Tell us just one thing among many others that may have surprised you with its impact on the court and one off the court. Maybe something not strange, but unexpected…
No, not unexpected, because I know the way he is. I remember when he played in Madrid, he was first one in practice lifting weights. So he, like he said, he really took care of his body ever. So he’s in shape. But on our first conversation he said “Pablo, I’m going to take time. It’s going to take time to me to come back to game rhythm”: I think he now got in game rhythm.
I remember the first game he played in Bundesliga. He played like, I don’t know, 20 minutes. And at the end he looked at me “Pablo, I’m dead”. It’s not being the same being in shape that being on game shape. So it took him a while. But I think that right now he’s playing a good level. This competition, where our schedule is playing almost every 48 hours, is very demanding for him too. But I think he’s doing a great job.
Leaving aside rumors and inferences, the certain fact is that three months after the start of Euroleague, 6 out of 18 Euroleague benches had changed staff to lead it. Perhaps this is the most negative aspect of European basketball, being constantly and maybe toxically addicted to judgments related to results. How do you explain this? Maybe comparing to the NBA universe…
Well, it’s difficult. What is for sure is that in Europe there’s a lot of pressure from the beginning. You’re playing your domestic competition. Then you have to qualify for Cups. Then you have Euroleague, you feel that pressure from the first day. I remember in preseason, they were already talking about changing players and coaches. But then when the season starts, then all of a sudden you lose two games. “Okay, we have to change the coach”. And a lot of times it’s a matter of time of getting the team together.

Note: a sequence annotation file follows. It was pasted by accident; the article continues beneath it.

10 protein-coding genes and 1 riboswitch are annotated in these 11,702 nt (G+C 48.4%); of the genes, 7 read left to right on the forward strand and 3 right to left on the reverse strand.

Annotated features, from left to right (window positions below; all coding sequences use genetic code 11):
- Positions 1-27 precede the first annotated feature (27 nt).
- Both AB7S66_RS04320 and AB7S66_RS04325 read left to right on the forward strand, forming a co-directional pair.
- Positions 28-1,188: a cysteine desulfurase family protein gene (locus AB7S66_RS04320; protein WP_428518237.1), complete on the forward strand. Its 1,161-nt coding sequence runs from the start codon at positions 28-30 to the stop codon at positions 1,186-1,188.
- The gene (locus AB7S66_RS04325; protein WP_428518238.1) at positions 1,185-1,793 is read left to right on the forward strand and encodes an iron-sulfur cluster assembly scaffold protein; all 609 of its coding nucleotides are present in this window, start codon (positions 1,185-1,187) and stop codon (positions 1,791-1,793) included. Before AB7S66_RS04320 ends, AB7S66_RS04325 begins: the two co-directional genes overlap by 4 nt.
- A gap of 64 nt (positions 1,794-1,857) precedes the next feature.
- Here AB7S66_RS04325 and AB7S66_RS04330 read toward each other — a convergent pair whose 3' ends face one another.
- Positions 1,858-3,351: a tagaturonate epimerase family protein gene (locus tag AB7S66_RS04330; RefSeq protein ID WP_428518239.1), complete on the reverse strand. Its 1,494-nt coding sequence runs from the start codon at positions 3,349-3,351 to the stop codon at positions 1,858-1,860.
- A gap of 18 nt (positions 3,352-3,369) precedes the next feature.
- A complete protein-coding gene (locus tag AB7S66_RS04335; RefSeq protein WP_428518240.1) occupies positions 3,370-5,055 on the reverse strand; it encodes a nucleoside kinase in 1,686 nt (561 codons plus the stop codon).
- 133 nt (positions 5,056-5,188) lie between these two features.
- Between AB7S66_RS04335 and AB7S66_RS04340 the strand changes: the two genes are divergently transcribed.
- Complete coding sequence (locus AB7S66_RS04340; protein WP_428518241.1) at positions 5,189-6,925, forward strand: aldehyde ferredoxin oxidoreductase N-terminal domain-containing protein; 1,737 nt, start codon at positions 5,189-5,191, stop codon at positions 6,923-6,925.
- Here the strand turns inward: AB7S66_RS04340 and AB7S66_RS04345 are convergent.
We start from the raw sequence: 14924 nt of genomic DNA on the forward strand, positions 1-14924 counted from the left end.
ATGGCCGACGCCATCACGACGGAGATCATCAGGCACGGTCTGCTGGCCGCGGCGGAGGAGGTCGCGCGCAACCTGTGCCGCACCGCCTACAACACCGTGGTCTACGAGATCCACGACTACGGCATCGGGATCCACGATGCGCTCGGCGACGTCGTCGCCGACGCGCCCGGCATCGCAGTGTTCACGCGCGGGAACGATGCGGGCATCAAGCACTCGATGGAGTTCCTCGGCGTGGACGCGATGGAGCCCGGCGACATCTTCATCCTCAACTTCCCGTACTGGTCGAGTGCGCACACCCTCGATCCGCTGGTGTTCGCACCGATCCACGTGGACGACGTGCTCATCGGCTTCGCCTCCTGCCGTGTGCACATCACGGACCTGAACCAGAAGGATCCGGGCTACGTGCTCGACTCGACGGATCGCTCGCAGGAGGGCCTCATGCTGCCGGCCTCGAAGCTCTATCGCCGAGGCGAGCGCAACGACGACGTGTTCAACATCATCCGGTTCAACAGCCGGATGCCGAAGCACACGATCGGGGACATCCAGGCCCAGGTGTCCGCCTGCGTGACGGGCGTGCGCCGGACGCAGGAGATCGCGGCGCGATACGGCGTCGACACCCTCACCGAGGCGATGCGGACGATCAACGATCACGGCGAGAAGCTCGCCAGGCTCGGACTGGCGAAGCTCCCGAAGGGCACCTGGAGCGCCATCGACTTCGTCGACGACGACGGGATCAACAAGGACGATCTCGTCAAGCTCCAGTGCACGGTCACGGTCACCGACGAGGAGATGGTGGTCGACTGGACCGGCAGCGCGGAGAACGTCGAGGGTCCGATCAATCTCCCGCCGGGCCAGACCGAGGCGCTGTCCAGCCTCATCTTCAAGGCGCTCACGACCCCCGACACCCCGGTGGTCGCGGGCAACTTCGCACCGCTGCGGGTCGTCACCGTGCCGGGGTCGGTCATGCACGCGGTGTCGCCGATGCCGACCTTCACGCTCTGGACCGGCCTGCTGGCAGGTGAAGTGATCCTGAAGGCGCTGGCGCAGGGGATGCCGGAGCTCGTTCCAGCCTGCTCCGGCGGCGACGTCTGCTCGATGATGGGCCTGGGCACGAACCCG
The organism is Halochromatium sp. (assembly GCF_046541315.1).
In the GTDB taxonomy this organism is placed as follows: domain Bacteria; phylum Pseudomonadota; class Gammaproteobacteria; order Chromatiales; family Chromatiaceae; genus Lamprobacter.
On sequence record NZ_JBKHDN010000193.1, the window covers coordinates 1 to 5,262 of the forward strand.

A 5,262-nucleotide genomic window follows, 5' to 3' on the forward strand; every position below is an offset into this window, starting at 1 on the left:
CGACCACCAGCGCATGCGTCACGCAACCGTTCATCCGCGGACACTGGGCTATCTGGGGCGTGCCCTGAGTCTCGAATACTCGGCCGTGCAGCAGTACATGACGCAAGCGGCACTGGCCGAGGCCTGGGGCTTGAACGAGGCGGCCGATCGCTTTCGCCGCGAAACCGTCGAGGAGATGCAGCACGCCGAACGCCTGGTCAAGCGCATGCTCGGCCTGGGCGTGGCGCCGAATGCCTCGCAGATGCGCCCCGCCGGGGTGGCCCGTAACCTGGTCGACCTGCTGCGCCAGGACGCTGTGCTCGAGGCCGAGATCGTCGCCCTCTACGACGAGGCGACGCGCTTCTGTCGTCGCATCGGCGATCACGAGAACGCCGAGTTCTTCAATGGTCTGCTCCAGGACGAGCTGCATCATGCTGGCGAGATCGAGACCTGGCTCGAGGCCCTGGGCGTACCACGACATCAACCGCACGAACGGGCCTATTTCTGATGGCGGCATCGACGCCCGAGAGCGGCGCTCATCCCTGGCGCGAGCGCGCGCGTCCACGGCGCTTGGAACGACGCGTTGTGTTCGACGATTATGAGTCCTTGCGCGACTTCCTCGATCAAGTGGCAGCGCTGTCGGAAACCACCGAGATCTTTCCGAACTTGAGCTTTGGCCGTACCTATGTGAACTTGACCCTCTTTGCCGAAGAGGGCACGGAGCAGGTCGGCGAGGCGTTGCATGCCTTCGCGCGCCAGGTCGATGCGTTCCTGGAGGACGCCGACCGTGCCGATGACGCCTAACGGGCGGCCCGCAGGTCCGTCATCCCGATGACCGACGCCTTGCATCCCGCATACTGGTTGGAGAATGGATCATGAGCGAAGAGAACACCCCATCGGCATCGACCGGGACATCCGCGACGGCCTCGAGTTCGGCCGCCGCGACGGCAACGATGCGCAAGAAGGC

Also for me, it was difficult. I just arrived in Germany: first games, I didn’t even know the players that we were playing with. We had to put a new system, new coach. So it’s difficult. But not just Pablo Laso, any coach is under judgement because one game you win or you lose. At the end, you have to judge coaches because the job they’re doing for the organization, not only because they’re winning or losing. But it’s easy to say when you’re a coach. At the end, you want your organization to win games and your team to win games. And when you lose, you go like “Oh, this player is not rebounding. This player is not scoring. This player is not doing anything. This coach is terrible, blah, blah, blah, blah, blah, blah”. Probably in the NBA is different competition: they take away that game by game pressure you have in Europe. And they go more of a long term pressure. They say “What are we building? Do we have young players?” Right now, we see some teams, they’re coaching by great coaches. But they know they will need time to get those players on the right time, on the right position, on the right environment and put the team together. And it will take time.
In Europe, probably you don’t have that time because when you lose, it’s like everything is a disaster. And a lot of times I always say “Maybe changing coach or changing player is not going to make you win next day. Maybe you will do next day, because you change the player. But is that be consistent on time?”. I’m a great defender of building things that they’re going to last on time. And this is something that in Europe, sometimes that pressure, it’s there and you feel it. And it’s the way it is. You cannot change it and you have to adjust it. I would love to listen “Give Pablo Laso 5 years and he will build”: come on, you’ll listen “If Pablo Laso doesn’t win, they’re going to cut him”. That’s for sure. But not just Pablo Laso: every coach, every player… Don’t worry, he will make shots (laughs ed.). “How is that possible? The guy is not making shots!”. They will start doubting about him and maybe they will find another player. So that’s part of our culture in Europe. And this is something that we have to live with it. Somehow I like that pressure. I always lived with that pressure when I was a player. Now I live with that pressure as a coach, you have to live with that pressure and deal with that pressure.
Talking about pressure, Silvain Francisco’s impact in the EuroLeague in his first season at this level has been more than positive, seems obvious to me. First of all, tell us how the recruiting happened. Was it a special scouting report or were you the first one to be impressed by his qualities?